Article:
Welcome to week #8 of the Cookingham Connection. Today, we hear from David Ammons. Professor Ammons writes and teaches about performance measurement, benchmarking, and productivity improvement in local government.
“Treat everyone in the city, friend or foe, as if your success depended on the manner in which you handled his problem. I have often told my employees to consider everyone with whom they talk to be a member of the city council, and by doing this, they will give their best to all.”
I remember years ago working as a staff member in a highly regarded municipal government. Several colleagues and I were huddled around a conference table working on an issue when one member of our group was called away to take a phone call. Upon his return, someone asked, “Was that the mayor calling?” “No,” came the response, “just a citizen.”
Just a citizen.
My colleagues and I were dedicated public servants. We chose to work in government because we considered it noble. Working in government gave us a chance to make a difference in life. Our choice of working in local government allowed us to make the kind of differences we could see and feel every day in our community. We respected the mayor and city council. We respected our colleagues on the city staff. And we respected the citizens. Still, it was easy at times, if you weren’t careful, to take citizens a little bit for granted and even to become a little annoyed by the excessive demands of some and by the criticisms of a few.
Just a citizen.
We could have used a word of advice, just a little reminder, from L.P. Cookingham. Cookingham was a giant among city managers in the 1940s, 1950s, and 1960s, most famous for his service to Kansas City, Missouri, before completing his career as city manager of Fort Worth, Texas. Considered by many to be the dean of city managers, Cookingham was highly regarded not only for what he did—helping to reform Kansas City in the aftermath of the Pendergast Machine and build a progressive city of integrity and promise—but also for how he did it.
Among his guideposts—and he had many—was one that emphasized the importance of treating everyone with respect, whether friend or foe, powerful or not. The guidepost was as follows:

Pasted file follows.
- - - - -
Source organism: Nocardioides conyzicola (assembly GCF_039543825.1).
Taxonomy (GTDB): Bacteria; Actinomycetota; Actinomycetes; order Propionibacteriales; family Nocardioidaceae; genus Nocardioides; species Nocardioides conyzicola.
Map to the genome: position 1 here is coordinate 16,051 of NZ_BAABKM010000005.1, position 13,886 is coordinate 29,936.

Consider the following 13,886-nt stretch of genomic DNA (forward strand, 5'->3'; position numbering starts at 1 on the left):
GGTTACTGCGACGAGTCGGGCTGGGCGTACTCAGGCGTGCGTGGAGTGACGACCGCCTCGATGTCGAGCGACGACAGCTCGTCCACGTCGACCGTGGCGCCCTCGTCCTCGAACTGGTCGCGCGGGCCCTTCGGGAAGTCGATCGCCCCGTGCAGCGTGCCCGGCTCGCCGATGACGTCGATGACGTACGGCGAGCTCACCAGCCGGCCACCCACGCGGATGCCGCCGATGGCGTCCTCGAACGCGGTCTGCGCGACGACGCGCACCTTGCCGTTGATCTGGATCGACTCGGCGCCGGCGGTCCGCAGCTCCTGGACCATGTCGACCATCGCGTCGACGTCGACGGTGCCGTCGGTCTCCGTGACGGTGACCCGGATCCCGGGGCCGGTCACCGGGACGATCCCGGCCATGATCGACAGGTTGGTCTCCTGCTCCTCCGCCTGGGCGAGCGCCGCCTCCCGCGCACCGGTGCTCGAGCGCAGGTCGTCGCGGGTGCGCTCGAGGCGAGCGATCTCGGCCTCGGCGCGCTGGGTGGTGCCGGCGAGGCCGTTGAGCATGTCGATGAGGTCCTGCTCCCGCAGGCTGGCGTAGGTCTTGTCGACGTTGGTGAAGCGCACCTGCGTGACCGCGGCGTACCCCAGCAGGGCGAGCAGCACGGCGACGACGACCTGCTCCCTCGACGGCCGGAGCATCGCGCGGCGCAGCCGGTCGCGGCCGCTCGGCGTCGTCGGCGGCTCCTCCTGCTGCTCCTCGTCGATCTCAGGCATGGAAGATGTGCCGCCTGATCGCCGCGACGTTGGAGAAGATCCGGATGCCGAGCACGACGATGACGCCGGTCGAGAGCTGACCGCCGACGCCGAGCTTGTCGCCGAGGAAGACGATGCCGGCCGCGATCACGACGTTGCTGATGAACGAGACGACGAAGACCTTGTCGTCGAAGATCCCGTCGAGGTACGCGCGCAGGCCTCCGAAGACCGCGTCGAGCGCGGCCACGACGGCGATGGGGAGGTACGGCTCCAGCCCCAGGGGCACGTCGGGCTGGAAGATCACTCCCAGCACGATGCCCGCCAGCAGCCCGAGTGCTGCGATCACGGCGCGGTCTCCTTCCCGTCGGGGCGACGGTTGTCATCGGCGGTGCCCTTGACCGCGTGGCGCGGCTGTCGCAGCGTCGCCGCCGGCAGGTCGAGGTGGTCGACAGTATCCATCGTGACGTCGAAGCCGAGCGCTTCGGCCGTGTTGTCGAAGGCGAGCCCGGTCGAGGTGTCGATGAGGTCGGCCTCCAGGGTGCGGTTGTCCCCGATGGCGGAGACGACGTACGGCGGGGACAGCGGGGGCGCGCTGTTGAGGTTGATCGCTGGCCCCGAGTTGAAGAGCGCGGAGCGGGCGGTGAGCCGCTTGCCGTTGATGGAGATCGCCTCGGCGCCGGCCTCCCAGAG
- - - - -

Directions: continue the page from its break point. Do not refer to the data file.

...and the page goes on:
Treat everyone in the city, friend or foe, as if your success depended on the manner in which you handled his problem. I have often told my employees to consider everyone with whom they talk to be a member of the city council, and by doing this, they will give their best to all.
Cookingham engaged with people of high station and low. He forged agreements among community influentials and marshaled support for civic projects. He also endeared himself to people on the street. Colleagues found it difficult to have a serious conversation with Cookingham while strolling downtown sidewalks. Too many interruptions. “Good morning, Mr. Cookingham.” “Hiya, Cookie!” “Hello, Perry” (Gilbert 1978, 234, 245). He not only respected citizens; he genuinely liked engaging with people.
Cookingham’s principles called for evenhanded treatment of all—no special favors for some and indifference or disrespect toward others. He is said to have made this point from the very start, even in his interview for the Kansas City job, declaring provocatively that Tom Pendergast, the then disgraced machine boss, would receive the same treatment in the city manager’s office as the mayor or any other citizen (Gilbert 1978, 245). Everyone was to be treated well and with respect—just as they would treat a member of the city council.
Perry Cookingham had a pleasing way with people—to this I can attest. When I was a young assistant professor at North Texas State University (now the University of North Texas), we decided to host a conference on the history and contributions of council-manager government. We assembled an outstanding panel of speakers, including the city managers of Dallas, Cincinnati, and Fort Worth. When I suggested that we try to get the retired L.P. Cookingham, others thought it a splendid idea and I was given the assignment.
When I telephoned Cookingham, explained our plan, and told him how much we wanted him to participate in this conference, then still eight months or so in the future, he replied with a slight chuckle, “At my age, I don’t make plans more than a few weeks in advance.” I persevered and persuaded him to accept our invitation.
He came and was a hit, not only with the audience but also with his fellow panelists, this collection of prominent, current city managers. But even before that, he was a hit with my wife and small children. Perry arrived in town the evening before the conference and agreed to come to my home for dinner with my family. At that small dinner, his warmth and grace were on full display. He completely charmed my wife and kids. We treasure the memory to this day.
Today as I read Cookingham’s guidepost instructing his staff—and public officials everywhere—to treat everyone they encounter as they would a member of the city council, I know this was not an instruction he took lightly. I saw him interact with peers and with new acquaintances. I watched him charm my family. This was a man of polish and grace who knew how to treat people well and considered it the right thing to do.
An autographed copy of the book, This City, This Man: The Cookingham Era in Kansas City, is a prized possession of mine, signed not by the volume’s author but by its subject.
Gilbert, Bill, This City, This Man: The Cookingham Era in Kansas City (Washington, D.C.: International City Management Association, 1978).